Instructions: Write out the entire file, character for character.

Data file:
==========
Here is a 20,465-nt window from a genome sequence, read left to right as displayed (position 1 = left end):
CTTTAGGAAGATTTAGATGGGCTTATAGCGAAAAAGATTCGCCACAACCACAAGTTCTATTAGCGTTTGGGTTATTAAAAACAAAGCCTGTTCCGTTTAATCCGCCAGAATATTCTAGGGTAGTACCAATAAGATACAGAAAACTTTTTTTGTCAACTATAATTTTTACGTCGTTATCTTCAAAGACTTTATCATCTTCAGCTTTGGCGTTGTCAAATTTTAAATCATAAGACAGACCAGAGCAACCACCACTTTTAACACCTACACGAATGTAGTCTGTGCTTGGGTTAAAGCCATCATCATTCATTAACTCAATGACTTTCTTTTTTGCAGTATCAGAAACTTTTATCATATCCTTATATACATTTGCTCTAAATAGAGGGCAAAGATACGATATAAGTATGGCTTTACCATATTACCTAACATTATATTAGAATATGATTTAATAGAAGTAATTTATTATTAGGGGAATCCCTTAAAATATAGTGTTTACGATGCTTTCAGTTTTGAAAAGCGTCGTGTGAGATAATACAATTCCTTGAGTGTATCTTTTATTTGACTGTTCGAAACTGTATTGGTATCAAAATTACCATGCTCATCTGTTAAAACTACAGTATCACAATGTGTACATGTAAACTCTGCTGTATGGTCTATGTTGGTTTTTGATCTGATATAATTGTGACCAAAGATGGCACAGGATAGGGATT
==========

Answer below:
Here is a 20,465-nt window from a genome sequence, read left to right as displayed (position 1 = left end):
CTTTAGGAAGATTTAGATGGGCTTATAGCGAAAAAGATTCGCCACAACCACAAGTTCTATTAGCGTTTGGGTTATTAAAAACAAAGCCTGTTCCGTTTAATCCGCCAGAATATTCTAGGGTAGTACCAATAAGATACAGAAAACTTTTTTTGTCAACTATAATTTTTACGTCGTTATCTTCAAAGACTTTATCATCTTCAGCTTTGGCGTTGTCAAATTTTAAATCATAAGACAGACCAGAGCAACCACCACTTTTAACACCTACACGAATGTAGTCTGTGCTTGGGTTAAAGCCATCATCATTCATTAACTCAATGACTTTCTTTTTTGCAGTATCAGAAACTTTTATCATATCCTTATATACATTTGCTCTAAATAGAGGGCAAAGATACGATATAAGTATGGCTTTACCATATTACCTAACATTATATTAGAATATGATTTAATAGAAGTAATTTATTATTAGGGGAATCCCTTAAAATATAGTGTTTACGATGCTTTCAGTTTTGAAAAGCGTCGTGTGAGATAATACAATTCCTTGAGTGTATCTTTTATTTGACTGTTCGAAACTGTATTGGTATCAAAATTACCATGCTCATCTGTTAAAACTACAGTATCACAATGTGTACATGTAAACTCTGCTGTATGGTCTATGTTGGTTTTTGATCTGATATAATTGTGACCAAAGATGGCACAGGATAGGGATT